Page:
Kauffman Report Riddled With Untruths Regarding ETFs | ETF Trends

We would be remiss if we didn’t address some of the arguments a recent industry report makes about exchange traded funds (ETFs) and why they’re just flat-out incorrect.

The Kauffman Report basically dings ETFs, saying that they’ve made the markets worse, threatening their stability and impacting stock prices in the way they’re structured. Matt Hougan at Index Universe also gave a well-written rebuttal to the report’s arguments today.

The ETF industry has weighed in on the study. Invesco PowerShares‘ Managing Director Ben Fulton appeared on CNBC this morning to refute the study’s assertions.

Vanguard‘s Head of ETF Product Management Rick Genoni had this to say, “Our view is that the Kauffman Report is a sensational attack on ETFs and is factually incorrect on many fronts.  The report seems to conclude that ETF creations are done in cash when in fact, for the vast majority of products, securities are delivered in-kind through the creation redemption process.

“As far as claims that ETFs played a role in the flash crash, we agree with the SEC’s assessment that the flash crash was a market structure problem and not a product structure problem.  We further believe that ETFs are the model of transparency and that they play a key role in price discovery and market liquidity.  Claims around the impact ETFs are having on the ability of small companies to access capital are also completely unfounded.”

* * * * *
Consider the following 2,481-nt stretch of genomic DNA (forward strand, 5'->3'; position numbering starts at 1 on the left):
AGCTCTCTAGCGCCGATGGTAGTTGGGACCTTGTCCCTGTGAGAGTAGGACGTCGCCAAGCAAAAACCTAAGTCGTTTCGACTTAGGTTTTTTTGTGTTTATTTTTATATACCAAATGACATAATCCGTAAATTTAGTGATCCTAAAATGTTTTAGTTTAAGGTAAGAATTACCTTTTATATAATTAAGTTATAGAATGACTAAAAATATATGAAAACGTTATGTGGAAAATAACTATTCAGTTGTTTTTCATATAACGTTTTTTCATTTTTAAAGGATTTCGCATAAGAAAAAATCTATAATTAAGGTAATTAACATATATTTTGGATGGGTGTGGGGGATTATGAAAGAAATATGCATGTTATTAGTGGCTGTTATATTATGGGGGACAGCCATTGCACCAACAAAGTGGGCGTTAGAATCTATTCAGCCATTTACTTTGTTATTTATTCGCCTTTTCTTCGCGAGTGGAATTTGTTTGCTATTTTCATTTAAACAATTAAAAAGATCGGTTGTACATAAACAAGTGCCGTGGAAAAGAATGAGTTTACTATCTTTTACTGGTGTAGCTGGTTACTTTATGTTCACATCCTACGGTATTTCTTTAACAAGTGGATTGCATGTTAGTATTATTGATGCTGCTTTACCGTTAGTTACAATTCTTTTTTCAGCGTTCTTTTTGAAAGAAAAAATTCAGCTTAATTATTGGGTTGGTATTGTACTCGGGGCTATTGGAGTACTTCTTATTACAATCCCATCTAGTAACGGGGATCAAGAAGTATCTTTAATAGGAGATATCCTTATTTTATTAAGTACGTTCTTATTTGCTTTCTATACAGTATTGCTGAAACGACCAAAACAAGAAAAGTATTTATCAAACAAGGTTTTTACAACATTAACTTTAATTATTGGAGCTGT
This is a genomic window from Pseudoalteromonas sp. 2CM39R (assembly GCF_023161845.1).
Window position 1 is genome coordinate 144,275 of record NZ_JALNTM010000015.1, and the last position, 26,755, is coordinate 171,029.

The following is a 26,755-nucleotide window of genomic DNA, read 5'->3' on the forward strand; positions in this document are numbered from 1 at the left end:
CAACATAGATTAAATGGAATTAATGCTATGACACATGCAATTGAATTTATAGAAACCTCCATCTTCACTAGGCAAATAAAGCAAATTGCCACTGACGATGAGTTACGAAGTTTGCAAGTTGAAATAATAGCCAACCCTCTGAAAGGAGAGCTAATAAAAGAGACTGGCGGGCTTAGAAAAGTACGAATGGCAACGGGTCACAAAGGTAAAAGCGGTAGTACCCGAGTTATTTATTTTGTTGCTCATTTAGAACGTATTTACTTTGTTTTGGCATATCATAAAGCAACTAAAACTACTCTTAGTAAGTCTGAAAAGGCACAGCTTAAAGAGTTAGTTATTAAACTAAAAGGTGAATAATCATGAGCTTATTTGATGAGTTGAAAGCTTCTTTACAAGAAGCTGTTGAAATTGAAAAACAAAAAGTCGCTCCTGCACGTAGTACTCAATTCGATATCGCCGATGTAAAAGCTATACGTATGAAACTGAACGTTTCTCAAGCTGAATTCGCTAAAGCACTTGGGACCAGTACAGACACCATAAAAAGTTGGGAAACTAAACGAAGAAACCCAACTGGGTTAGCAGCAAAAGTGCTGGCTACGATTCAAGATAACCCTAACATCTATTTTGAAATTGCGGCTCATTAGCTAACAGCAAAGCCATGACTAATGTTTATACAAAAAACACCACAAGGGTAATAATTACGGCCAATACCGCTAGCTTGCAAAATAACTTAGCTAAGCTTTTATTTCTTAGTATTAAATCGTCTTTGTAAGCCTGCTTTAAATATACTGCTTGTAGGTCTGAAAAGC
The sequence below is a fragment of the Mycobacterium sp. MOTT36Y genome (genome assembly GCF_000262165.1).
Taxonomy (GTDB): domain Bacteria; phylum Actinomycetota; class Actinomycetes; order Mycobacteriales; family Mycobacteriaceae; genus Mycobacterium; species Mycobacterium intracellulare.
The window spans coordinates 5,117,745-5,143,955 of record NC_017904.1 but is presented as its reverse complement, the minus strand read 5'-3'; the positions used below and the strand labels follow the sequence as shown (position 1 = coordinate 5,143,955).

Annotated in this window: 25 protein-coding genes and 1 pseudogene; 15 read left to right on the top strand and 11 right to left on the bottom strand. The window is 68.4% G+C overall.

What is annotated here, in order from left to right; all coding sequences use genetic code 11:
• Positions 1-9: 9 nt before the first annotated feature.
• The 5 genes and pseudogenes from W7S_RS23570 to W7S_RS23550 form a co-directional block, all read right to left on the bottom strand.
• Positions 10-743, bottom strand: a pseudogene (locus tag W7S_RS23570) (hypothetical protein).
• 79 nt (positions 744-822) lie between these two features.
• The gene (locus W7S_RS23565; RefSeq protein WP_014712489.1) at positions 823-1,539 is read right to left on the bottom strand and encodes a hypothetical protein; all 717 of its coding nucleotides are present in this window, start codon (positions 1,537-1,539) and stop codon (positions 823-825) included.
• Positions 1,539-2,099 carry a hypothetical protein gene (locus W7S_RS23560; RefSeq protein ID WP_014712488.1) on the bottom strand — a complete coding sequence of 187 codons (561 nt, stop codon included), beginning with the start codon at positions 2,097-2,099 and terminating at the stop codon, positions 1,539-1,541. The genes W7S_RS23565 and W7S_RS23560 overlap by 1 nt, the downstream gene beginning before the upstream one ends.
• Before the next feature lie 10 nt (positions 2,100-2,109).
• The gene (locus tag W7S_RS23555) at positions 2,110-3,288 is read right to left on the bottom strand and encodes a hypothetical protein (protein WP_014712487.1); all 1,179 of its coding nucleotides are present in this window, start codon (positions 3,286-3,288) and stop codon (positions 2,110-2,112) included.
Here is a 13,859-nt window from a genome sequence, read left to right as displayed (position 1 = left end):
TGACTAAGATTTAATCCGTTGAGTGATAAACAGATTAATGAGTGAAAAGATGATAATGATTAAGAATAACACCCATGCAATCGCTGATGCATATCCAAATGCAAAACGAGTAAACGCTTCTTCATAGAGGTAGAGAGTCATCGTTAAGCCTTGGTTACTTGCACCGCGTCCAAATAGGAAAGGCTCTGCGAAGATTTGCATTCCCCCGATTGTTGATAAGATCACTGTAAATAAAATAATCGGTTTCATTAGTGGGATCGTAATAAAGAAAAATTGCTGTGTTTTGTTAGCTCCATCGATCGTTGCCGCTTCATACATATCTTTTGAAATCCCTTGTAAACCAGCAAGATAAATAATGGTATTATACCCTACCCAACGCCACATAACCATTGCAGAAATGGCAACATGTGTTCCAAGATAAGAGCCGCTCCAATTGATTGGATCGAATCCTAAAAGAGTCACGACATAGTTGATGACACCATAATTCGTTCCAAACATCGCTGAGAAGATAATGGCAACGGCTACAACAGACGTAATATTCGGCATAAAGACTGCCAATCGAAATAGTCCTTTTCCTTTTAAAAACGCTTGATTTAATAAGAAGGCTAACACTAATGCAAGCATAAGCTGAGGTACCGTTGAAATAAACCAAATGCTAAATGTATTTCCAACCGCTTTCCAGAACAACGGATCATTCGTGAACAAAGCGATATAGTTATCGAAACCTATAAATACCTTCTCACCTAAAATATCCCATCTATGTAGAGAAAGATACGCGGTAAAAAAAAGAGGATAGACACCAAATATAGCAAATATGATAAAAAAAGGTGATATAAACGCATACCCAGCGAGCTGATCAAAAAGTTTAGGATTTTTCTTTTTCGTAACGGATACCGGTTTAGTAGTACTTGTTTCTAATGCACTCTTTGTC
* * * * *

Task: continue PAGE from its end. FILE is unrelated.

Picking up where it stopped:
Among the points made in the report include:

ETFs are to blame for the May 6 Flash Crash, instead of high-frequency trading. This is not true. ETFs were a victim of the crash, not the cause, because underlying securities were mispriced. This forced authorized participants to widen the bid/ask spread in order to keep ETFs trading. Because ETFs trade like stocks, it’s important to understand that limit orders always trump market orders.

What’s more, ETFs have withstood extreme volatility in the markets in other periods, including the dot-com bubble in 2000, the housing crisis of 2007 and the credit crisis of 2008. Through all of these periods, ETFs delivered consistent price discovery for the markets and liquidity for investors who were seeking it.